Does your neck ache when you wake up in the morning? Do your hands hurt throughout the day? It’s estimated that around one in two women gets joint and muscle pain when they go through the perimenopause. The symptoms often clear up after two to five years, once your hormone levels stabilise, but may also be a sign of an underlying health condition.
This article was included in issue 97 (Summer 2023) of The Menopause Exchange newsletter.
Why it happens?
Joint and muscle pain at the perimenopause is often due to falling oestrogen levels. Oestrogen helps to keep your joints flexible and reduces inflammation. When your oestrogen levels fluctuate (or drop), you may get some pain, especially first thing in the morning or after long periods of rest. Joint pain at this time of life may also be due to a loss of muscle strength associated with getting older. You may be more prone to pain in your neck, shoulders, spine, elbows, hands and knees.
Hot flushes, a lack of good-quality sleep, and mood changes, can make the pain seem much worse. Weight gain at the menopause can also have an impact, putting more pressure on your joints and making your muscles work much harder – especially your ankles, knees and hips.
Easing the pain
There are lots of things you can try to ease your joint and muscle pain:
- gentle stretching exercises
- hot or cold packs (or a hot water bottle)
- a TENS machine
- warm baths or showers
- paracetamol or ibuprofen (tablets or capsules) or anti-inflammatory gels (e.g. containing ibuprofen or diclofenac); Tiger Balm Red (containing camphor and menthol) may also help.
- Keep as active as possible – walking and swimming should be more gentle on your joints than high-impact activities such as running and jumping.
- Avoid repetitive tasks or sitting or standing for too long – take regular breaks and change your position.
- Aim to eat a healthy diet, with plenty of fresh fruit and vegetables, and reduced amounts of processed foods.
- Drink plenty of water-based fluids to keep your joints and muscles hydrated.
- Keep your weight within a healthy range to reduce the pressure on your joints.
- Reduce alcohol and smoking as these can make you more sensitive to pain and increase inflammation.
- Do strengthening, resistance and balance exercises to build up the muscles around your joints – a physiotherapist or personal trainer can give you advice.
- Practise relaxation techniques and mindfulness to keep you calm and reduce muscle tension.
- Yoga and pilates can help to improve your flexibility.
- Get plenty of sleep.
- Make sure you’re wearing well-fitting, supportive footwear to reduce the stress on your legs and feet.
- Joint pain may be associated with vitamin D deficiency – you may need to take a vitamin D supplement.
- Turmeric contains curcumin, which has anti-inflammatory properties.
- Omega-3 fatty acids (fish oils) may help to reduce inflammation in the body.
The role of HRT
According to NICE guidelines on Menopause: diagnosis and management, there’s some evidence that HRT improves muscle bone and muscle mass and strength during the menopause. The NHS website states that HRT may help to ease joint pain at the menopause, but there hasn’t been much research looking into this. Some research suggests that HRT may help to prevent or manage osteoarthritis (especially hand osteoarthritis).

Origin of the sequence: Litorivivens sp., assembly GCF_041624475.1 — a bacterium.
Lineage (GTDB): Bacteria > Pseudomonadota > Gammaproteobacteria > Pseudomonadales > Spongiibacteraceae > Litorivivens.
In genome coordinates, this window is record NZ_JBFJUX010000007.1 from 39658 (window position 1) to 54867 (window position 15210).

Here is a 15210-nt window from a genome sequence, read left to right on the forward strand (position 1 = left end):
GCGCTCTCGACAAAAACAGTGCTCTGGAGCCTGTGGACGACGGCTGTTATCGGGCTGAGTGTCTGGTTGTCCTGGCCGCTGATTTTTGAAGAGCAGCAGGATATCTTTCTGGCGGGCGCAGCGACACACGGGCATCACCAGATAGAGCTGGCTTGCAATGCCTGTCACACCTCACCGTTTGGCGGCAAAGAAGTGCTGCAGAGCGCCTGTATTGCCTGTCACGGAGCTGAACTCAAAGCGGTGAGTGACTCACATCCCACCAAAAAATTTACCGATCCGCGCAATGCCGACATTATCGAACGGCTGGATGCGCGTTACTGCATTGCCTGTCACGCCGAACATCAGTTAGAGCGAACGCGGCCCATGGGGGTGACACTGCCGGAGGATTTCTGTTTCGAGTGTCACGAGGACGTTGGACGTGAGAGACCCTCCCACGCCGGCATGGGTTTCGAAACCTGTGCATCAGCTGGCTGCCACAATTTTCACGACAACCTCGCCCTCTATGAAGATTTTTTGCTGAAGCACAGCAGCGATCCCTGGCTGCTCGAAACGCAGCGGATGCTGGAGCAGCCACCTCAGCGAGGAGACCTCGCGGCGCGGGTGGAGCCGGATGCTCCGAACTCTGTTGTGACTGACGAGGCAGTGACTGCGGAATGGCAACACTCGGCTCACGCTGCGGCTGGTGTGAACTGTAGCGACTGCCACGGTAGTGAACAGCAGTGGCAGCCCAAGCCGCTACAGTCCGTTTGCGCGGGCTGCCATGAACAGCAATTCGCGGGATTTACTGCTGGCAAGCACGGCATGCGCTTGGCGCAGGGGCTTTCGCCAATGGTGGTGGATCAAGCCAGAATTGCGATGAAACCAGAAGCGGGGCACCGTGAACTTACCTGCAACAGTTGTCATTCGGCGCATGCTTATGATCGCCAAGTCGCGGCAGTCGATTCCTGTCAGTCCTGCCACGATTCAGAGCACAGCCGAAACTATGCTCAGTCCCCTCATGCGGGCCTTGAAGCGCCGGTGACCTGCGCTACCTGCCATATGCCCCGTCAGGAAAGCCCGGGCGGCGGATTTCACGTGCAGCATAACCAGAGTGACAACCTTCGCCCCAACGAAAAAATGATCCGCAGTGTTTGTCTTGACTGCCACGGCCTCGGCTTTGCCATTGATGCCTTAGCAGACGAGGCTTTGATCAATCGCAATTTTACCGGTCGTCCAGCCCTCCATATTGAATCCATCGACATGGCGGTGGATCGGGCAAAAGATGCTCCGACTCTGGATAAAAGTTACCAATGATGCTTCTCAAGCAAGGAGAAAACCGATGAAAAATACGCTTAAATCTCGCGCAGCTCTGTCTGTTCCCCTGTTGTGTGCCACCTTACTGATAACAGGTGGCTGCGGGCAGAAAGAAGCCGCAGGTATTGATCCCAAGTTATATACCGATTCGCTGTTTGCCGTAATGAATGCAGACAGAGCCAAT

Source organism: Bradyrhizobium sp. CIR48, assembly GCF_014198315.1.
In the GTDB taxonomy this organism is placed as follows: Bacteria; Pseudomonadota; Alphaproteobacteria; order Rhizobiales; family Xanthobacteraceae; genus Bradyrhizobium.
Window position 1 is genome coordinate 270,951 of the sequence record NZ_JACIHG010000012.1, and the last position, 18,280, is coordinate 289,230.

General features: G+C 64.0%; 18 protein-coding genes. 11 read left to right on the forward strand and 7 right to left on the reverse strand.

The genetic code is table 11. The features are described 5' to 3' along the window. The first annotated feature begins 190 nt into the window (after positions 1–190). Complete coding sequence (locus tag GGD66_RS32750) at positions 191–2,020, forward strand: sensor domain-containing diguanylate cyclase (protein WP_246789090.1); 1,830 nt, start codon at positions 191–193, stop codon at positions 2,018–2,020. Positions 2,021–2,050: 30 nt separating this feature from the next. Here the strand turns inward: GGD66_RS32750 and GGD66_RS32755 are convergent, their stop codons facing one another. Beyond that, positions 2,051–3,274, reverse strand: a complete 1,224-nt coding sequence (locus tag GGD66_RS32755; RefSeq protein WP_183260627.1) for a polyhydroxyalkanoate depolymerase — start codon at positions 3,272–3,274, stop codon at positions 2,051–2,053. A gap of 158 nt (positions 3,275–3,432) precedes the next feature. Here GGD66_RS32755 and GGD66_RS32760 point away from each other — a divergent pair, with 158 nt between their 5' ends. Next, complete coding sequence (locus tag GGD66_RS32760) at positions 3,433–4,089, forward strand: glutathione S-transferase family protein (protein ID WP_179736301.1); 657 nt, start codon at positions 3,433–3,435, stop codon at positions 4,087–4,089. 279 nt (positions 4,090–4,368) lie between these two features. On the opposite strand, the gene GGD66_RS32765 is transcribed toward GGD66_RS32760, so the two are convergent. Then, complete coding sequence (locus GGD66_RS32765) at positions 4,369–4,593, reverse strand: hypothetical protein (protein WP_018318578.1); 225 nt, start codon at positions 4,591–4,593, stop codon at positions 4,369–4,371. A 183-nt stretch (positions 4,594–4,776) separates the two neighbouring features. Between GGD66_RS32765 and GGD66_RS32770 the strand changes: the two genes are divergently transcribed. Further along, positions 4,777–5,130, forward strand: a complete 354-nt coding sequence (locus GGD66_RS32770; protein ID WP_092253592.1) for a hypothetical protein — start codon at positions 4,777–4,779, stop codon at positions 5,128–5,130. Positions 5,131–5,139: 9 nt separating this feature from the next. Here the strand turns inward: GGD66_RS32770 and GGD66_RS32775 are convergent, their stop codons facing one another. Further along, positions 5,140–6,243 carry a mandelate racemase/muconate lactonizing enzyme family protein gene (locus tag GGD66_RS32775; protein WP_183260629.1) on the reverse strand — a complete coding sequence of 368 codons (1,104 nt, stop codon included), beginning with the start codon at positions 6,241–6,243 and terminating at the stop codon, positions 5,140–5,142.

Is it something else?
If your joint or muscle pain is severe enough to affect your daily activities, speak to your GP. Your GP may check for signs of osteoarthritis and other conditions, or may refer you to a rheumatologist.
Going through the menopause lowers your bone density, increasing your risk of osteoporosis. Unlike arthritis, osteoporosis doesn’t cause any pain. So you usually only know you have it if you break a bone after a minor injury.
Long-term conditions that may cause joint pain and stiffness include:
Osteoarthritis tends to occur in people over 50 and is usually related to wear and tear. It generally causes pain and stiffness in your knees, hips, hands or base of your spine. Hand osteoarthritis occurs in twice as many women than in men, especially from the age of 50.
Rheumatoid arthritis causes pain, swelling, heat and stiffness in the joints, which can lead to permanent damage. The condition usually affects the hands, feet and wrists. It’s an autoimmune disease, which means that your immune system attacks the lining of your joints. The disease is more common in women than in men and usually starts between the ages of 40 and 50, but the role of oestrogen is still unclear. It runs in families and is more common in smokers.
Gout tends to affect men more than women, but it can become more common in women after the menopause. It occurs when tiny urate crystals form in and around your joints, causing sudden flares of severe joint pain, heat and swelling. It can affect any joint but tends to affect toes, knees, ankles and fingers.
Fibromyalgia is a chronic pain syndrome, causing widespread pain and stiffness, fatigue, tender areas, sleep problems and other symptoms similar to those at the menopause. This condition is particularly common in women aged 40 to 65.
About the author
Victoria Goldman is a health journalist and editor, and freelance health editor for Bupa. She edits and proofreads fiction and nonfiction for UK publishers, and is the author of two crime novels, The Redeemer and The Associate.
Created Summer 2023
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